The Work: New campaigns - UK

Project: We live in Financial Times
Client: Frances Brindle, global marketing director, Financial Times
Brief: Update perceptions of the Financial Times and remind a broader
audience of its importance in the modern business world in which we live
Creative agency: DDB London
Writers/art directors: Graeme Hall, Gavin Siakimotu Planner Graham
Media agency: BJK&E
Media planner: Chris Place
Production company: Another Film Company
Director: Blac Ionica
Post-production: Rushes
Audio post-production: Clearcut Exposure Bloomberg, CNN, BBC Worldwide,


The Financial Times is following its recent "we live in Financial Times" poster campaign with a 30-second TV commercial.

The global campaign, which will be aired on several news channels, uses a mixture of computer-generated animation and live action vignettes, backed by a commanding voiceover, to explore and highlight the unexpected ways that business influences different aspects of modern life.

For example, the execution starts with a businessman leaving his office and walking through a door into a jungle tribe's village. The voiceover says: "This is where we live. We live in a world where hard-hearted businessmen become soft-hearted humanitarian leaders."

In another shot, a man who rescues a girl from a blaze morphs into the cover of a book called Hero. The voiceover says: "A world where reputations are made, and then sold."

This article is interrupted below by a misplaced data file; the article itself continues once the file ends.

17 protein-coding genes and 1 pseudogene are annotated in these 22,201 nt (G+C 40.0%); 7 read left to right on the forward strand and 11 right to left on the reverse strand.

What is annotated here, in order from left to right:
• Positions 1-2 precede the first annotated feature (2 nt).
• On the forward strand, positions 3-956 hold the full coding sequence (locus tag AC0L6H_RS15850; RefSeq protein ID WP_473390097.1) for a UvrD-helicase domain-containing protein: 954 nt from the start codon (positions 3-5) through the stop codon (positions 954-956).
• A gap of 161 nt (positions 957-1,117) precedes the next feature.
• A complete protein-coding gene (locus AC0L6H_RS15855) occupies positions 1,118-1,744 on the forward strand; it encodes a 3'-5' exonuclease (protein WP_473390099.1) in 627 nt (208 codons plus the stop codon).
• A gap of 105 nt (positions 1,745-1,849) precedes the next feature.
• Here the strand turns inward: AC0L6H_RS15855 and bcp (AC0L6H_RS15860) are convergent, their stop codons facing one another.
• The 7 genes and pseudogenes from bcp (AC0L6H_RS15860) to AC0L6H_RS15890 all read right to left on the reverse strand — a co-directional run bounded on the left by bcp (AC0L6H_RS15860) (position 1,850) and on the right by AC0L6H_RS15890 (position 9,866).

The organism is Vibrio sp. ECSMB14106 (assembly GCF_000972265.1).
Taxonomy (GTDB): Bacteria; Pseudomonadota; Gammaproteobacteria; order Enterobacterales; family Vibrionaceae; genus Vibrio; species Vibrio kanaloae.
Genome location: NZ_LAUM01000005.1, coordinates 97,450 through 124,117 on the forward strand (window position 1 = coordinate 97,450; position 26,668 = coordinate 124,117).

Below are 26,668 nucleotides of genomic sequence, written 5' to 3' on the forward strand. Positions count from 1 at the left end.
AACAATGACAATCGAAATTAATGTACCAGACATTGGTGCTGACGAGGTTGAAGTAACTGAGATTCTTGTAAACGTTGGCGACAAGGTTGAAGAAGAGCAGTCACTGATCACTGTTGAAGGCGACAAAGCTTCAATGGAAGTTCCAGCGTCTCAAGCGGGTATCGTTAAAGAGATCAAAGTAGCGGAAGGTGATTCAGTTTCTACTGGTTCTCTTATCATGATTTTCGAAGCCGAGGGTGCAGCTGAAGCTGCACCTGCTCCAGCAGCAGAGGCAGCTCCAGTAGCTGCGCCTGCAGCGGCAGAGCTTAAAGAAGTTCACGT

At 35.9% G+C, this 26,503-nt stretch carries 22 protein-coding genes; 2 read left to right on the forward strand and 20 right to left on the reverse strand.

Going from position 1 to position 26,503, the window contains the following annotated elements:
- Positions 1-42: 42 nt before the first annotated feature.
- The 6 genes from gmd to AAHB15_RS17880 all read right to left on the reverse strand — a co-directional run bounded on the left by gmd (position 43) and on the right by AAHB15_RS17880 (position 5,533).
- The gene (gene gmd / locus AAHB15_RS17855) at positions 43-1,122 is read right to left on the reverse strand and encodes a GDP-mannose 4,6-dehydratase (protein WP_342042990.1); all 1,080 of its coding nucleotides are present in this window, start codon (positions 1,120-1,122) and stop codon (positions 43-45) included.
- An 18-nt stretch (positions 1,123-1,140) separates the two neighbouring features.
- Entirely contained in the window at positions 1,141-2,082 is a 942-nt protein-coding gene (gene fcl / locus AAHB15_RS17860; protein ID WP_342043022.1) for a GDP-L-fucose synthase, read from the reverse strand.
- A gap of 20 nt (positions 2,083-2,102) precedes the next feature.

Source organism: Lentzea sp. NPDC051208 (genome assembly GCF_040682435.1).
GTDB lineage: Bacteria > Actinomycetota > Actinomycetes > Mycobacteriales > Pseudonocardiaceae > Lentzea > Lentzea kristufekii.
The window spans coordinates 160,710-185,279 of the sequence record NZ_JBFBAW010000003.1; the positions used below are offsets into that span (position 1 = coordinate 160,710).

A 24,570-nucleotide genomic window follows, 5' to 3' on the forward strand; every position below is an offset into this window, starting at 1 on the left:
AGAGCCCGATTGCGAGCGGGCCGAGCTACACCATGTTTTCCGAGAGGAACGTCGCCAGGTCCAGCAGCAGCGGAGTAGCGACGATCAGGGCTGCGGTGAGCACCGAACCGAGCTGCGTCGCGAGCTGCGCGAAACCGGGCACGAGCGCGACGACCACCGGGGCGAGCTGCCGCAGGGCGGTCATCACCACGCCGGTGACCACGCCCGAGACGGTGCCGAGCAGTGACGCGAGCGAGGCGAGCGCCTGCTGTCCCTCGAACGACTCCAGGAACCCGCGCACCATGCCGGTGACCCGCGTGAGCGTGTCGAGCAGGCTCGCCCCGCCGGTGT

The execution ends with the impressive worldwide skyline created for the poster campaign being built up block-by-block, and then folded into the middle of a Financial Times newspaper.

The endline says: "Now more than ever we live in a world shaped by business. We live in Financial Times."

Client: Daniel Stephenson, digital media manager, COI
Brief: Portray jobs in the Royal Navy as dramatically as possible, and
showcase the real people in the roles
Creative agency: glue London
Writers: James Leigh, Darren Giles
Art directors: James Leigh, Darren Giles
Planner: Miranda Ross
Designers: Leon Ostle, Simon Cam
Director: Marky, Superglue
Editor: Billie Vine, Superglue


In its latest recruitment campaign for the Royal Navy, glue London has created a website where users can send each other personal video messages via e-mail or mobile phone.

Targeting 15- to 24-year-olds, it aims to showcase the breadth of jobs available. The sequence starts with a video, shot from the user's point of view, showing marines running through the jungle at night. One of them runs up to the camera with message-sending equipment.

The user then types the message, and the name of the respondent, and sends it.

Project: Sunsilk Girls Aloud Campaign
Client: Paula Costa, marketing director, Unilever
Brief: Re-engage consumers with Sunsilk and leverage Girls Aloud as
ambassadors for the brand
Creative agency: JWT
Writer: Craig Hunt
Art director: James Humphreys
Planner: Nicole Rulka
Media agency: MindShare
Media planner: Andreas Nicolaou
Director: Steve Reeves
Production company: Another Film Company
Editor: Scott Crane
Post-production: The Quarry
Audio post-production: Wave


For its latest campaign, Sunsilk has paid for the attention-grabbing talents of Girls Aloud.

The 30-second spot, which sees the girls kidnapping a dowdy-looking woman with "lifeless" hair, is designed to show how Sunsilk can change your life.